PREVIOUS RECYCLING CONTAINERS ARE NO LONGER ADEQUATE
The large number
of recycling categories (2 or 3 different colors of glass, paper, cans,
bottles, etc.) imposes different demands on the design of the storage
container. It must be extremely compact (space is a rare commodity these
days!) and combine to form groups of any size. A group of 6 or 8 storage
containers should not be perceived as a random, irregular jumble of
receptacles, but as a visually appealing unit that blends into its surroundings.
The eco•comb system fulfills these two important criteria completely. It is based
on the principle of the honeycomb, which is symbolic for compact design
and outstanding stability. Its size and shape were developed for collecting
recyclable materials closest to where people live, with the maximum
BRIEF COMPARISON OF SYSTEMS
system using eco•comb storage containers filled
by individual households – preferably reinforced plastic containers
with discharge flaps on the base, like eco•comb – has proven to be extremely economical during the many years
they have been in use in Europe. No other system achieves such low collection
costs per ton or per mile, regardless of material type.
of the collected materials in the eco•comb system
is excellent. This explains why the paper and hollow glass industries
expressly recommend the storage container system. There are no sorting
costs and the individual household doesn’t need to buy special
collection bins. They require much less space and maneuvering area than
set-down containers. More importantly, collection and changeover costs
are substantially lower than with set-down skips, which have to be transported
many miles to intermediate disposal points and returned when empty.
The capacity of multi-chambered containers also leaves a lot to be desired.
RURAL RECYCLING USING THE
‘CONTAINER DISCHARGE SYSTEM’
by Ray Lariviere
South East & East Central Recycling Association Administrator
For a number
of years beginning in the 1980’s, European countries adopted the
‘Container Discharge System’ as the primary method of collecting
recyclable materials. For many reasons, this system was found to work
better than other collection systems. This type of system did not become
popular in North America until the 1990’s, when it was chosen
by a group in southeast Colorado as the right system for their rural
In 1992, six
small communities in four counties of southeast Colorado formed the
Southeast Recycling Association. Since none of the individual communities
were large enough to justify a processing center for recyclables by
themselves, by banding together they felt they could increase the volume
of materials enough to justify a processing center. The communities ranged in size from 8,600 to 58 in population, so the
“Container Discharge System” was selected for use because
by simply changing the size and/or number of the containers, we could
modify the system to fit each community.
The first containers
were put out during May of 1992. Once word had gone out that we were
starting a recycling program in the area, we had a number of other communities
that wanted to join the program, so by May, we had 33 sites in 21 communities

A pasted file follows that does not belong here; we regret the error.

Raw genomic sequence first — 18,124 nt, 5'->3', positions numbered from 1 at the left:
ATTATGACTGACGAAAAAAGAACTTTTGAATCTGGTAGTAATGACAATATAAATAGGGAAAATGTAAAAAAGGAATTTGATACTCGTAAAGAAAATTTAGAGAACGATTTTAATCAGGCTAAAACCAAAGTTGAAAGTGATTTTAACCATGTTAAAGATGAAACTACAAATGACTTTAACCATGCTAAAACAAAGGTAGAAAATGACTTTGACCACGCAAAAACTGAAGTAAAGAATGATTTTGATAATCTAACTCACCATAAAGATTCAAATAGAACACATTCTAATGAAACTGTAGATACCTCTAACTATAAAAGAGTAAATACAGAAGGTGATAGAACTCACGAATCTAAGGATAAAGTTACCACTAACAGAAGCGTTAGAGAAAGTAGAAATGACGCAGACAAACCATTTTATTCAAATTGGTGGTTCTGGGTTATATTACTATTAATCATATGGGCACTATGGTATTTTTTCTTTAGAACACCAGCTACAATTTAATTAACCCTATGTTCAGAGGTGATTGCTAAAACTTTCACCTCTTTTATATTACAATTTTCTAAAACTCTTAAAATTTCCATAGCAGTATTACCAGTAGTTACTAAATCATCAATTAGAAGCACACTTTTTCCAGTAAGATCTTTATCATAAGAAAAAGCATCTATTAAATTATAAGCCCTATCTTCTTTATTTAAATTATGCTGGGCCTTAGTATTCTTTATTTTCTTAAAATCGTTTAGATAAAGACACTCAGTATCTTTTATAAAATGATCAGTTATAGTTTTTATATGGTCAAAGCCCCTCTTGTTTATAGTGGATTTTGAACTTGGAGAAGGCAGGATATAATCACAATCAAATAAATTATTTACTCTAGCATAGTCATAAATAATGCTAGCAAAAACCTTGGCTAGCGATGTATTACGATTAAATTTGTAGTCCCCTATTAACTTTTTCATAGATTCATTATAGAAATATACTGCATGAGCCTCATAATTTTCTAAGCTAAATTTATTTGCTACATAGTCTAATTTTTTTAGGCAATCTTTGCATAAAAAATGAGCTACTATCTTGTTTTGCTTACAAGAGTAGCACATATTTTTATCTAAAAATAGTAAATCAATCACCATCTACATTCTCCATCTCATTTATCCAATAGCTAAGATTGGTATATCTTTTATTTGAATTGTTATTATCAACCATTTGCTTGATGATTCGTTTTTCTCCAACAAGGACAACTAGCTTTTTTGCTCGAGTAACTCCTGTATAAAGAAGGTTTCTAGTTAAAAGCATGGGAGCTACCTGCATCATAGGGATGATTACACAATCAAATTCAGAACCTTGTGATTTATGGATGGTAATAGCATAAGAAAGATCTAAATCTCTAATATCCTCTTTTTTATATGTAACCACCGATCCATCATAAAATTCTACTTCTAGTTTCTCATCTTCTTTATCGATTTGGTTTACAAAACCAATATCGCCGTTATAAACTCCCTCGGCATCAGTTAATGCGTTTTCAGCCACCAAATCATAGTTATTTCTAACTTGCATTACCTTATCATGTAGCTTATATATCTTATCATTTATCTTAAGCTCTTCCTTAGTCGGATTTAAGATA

in the program. We had purchased our fiberglass containers from C. F.
Maier Composites of Lamar, CO, and had designed & built a semi-
trailer for the collection vehicle, so the first collections started
on June 9, 1992. We had also set up a processing center in Las Animas,
CO., where Bent County had a small minimum-security prison. They were
looking for some way to keep the prisoners occupied in a useful manner,
so we developed an agreement to use some of the prisoners to operate
the processing center. We agreed to pay the prisoners who worked at
the center as well as the guard/supervisor to oversee the prisoners.
During the first month we collected 220 cu yds of material of which
154 yds were old newspaper.
purchased a horizontal baler to bale ONP, and steel or aluminum cans.
We also obtained a magnetic can separator and a small front-end loader
and forklift to move the materials around.
Over the next
several years we had a number of other communities in the region that
wanted to join the Recycling Association. As a result, by the end of
2002, after 10 years of operation, the Association had grown to 46 communities
in 13 Counties of Colorado and several communities in one county in
Kansas. The program now covers almost 40,000 sq. miles with a total
population of approximately 100,000 people. The program now collects
over 1,000 cu yds per month and has operated for 10 years at a yearly
cost of less than $2.00 per person.
The South East
& East Central Recycling Association has received numerous awards
from the Southwest Public Recycling Association and the Colorado Association
for Recycling for its program. The program has been replicated in Canada
by Recycle Plus located in Grande Prairie, Alberta, whose program is
currently covering over 50,000 sq. miles with a population of approximately
200,000. Also by the Headwaters Recycling program out of Basin, MT which
covers 6 counties in Montana and parts of Yellowstone Park. There are
also several smaller programs that cover one to four counties. If you
would like to obtain a free video on this program, e-mail a request
to firstname.lastname@example.org or call 866-336-5948.